The MLO Minute, By Michael Connolly, Esq., Supervising Partner of the Special Education Department
Most parents in today’s world are forced to deal with balancing the commitments of work and family, but for parents of children with disabilities that struggle can be intensified by additional obligations related to their child’s educational program. For example, for students with disabilities who are eligible for special education services under the Individuals with Disabilities Education Act (“IDEA”), a school district is required to hold an Individualized Education Program (“IEP”) meeting with the parents at least annual, but more frequently if necessary. For many students with disabilities, particularly those with more complex needs or those struggling to make progress, meetings can be far more frequent than once a year and last several hours at time. These meetings can become of significant strain for parents who need to take vacation or personal time off from work to attend these meetings. Over the years there have countless times that clients have expressed concern that they can’t take any more time off from work, or that they may lose their job if they have to go to one more meeting at school. Requests by parents to hold IEP meeting before or after work hours are typical not received well by school districts.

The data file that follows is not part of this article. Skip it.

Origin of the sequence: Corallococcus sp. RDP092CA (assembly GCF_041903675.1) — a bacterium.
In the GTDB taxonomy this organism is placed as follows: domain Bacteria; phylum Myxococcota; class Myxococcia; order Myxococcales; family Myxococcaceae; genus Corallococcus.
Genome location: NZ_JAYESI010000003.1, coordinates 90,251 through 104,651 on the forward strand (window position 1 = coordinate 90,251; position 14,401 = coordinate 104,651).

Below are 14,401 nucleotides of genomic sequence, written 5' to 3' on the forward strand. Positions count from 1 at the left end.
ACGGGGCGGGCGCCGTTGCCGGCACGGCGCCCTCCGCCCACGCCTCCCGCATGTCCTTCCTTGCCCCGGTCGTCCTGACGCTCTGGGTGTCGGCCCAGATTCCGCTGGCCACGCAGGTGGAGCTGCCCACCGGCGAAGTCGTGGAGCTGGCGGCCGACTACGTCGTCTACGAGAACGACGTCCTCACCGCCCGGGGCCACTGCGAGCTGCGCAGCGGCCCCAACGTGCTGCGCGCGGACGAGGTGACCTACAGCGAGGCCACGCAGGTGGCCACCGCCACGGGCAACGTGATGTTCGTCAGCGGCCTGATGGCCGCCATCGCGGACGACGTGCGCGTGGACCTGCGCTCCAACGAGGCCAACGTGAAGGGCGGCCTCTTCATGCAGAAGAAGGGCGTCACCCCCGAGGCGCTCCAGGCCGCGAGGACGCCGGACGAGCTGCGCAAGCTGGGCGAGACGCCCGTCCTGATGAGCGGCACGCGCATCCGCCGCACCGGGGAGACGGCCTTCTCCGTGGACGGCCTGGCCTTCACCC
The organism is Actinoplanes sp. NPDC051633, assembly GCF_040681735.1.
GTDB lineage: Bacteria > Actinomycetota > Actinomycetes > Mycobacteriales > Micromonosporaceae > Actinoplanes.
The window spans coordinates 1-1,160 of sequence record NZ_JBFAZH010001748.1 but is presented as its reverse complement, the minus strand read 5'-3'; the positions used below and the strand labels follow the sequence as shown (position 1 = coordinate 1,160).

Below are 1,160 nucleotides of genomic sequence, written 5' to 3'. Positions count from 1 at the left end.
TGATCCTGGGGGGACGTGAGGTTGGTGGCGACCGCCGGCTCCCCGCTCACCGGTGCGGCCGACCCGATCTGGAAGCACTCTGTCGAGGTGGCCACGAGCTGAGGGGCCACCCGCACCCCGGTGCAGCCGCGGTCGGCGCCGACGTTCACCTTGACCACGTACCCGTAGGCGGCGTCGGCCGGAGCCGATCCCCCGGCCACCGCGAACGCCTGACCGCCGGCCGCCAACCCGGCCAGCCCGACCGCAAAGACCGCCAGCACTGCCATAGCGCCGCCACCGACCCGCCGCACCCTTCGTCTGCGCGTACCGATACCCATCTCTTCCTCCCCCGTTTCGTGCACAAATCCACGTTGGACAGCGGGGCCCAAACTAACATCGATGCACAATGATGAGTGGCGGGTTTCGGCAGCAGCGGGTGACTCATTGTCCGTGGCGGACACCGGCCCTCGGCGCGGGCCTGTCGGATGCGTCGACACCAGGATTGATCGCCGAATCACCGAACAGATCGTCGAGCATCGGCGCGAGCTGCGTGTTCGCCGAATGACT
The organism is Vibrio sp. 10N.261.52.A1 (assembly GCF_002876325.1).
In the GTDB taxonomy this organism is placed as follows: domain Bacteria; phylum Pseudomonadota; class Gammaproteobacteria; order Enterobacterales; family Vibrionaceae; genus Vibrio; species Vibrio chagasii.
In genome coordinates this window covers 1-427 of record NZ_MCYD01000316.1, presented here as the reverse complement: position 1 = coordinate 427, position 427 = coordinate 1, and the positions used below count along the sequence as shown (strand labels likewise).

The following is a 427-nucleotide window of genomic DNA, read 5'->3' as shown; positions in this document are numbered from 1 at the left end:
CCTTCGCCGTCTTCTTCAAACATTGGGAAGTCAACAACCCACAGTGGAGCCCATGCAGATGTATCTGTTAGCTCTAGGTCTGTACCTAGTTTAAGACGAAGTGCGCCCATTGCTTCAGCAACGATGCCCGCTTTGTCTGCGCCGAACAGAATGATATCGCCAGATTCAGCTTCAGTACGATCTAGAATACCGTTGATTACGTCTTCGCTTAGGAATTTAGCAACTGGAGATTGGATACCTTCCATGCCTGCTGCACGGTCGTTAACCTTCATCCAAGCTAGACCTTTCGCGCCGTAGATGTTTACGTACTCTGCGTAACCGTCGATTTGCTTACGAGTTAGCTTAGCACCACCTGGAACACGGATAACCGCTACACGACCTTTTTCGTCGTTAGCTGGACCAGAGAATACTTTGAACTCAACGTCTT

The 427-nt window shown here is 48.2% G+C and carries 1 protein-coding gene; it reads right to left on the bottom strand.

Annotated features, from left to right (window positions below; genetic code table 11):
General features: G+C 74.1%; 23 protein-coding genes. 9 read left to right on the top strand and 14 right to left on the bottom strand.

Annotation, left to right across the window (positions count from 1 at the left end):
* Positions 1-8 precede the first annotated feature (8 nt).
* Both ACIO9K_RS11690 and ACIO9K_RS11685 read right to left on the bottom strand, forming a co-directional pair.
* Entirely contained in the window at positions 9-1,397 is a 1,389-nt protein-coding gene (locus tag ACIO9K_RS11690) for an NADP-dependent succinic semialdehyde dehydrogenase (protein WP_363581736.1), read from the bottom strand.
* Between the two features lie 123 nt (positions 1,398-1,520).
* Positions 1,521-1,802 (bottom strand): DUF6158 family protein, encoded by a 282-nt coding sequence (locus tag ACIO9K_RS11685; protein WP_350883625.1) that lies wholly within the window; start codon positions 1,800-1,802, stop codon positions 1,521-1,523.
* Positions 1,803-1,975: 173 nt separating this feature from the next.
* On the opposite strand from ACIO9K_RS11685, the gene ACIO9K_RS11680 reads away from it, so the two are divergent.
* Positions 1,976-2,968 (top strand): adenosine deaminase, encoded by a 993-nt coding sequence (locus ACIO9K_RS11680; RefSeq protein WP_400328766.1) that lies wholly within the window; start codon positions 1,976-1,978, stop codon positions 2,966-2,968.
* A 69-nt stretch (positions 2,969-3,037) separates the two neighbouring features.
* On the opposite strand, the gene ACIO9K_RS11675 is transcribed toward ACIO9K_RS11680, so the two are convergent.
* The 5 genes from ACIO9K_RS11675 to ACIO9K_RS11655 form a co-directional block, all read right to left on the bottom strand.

While the need for ongoing, and at times frequent, IEP meetings will always be present for parents, a recent opinion from the U.S. Department of Labor does provide some assistance under the Family and Medical Leave Act (“FMLA”). Specifically, an opinion letter from August 2019 concluded that attending an IEP meeting was “care for a family member . . . with a serious health condition,” and was a qualifying reason for taking intermittent FMLA leave. While the opinion letter certainly does not reduce the number of IEP meetings that may be necessary in a given school year, hopefully it will provide some help for parents who are experiencing issues with their employer regarding missed work.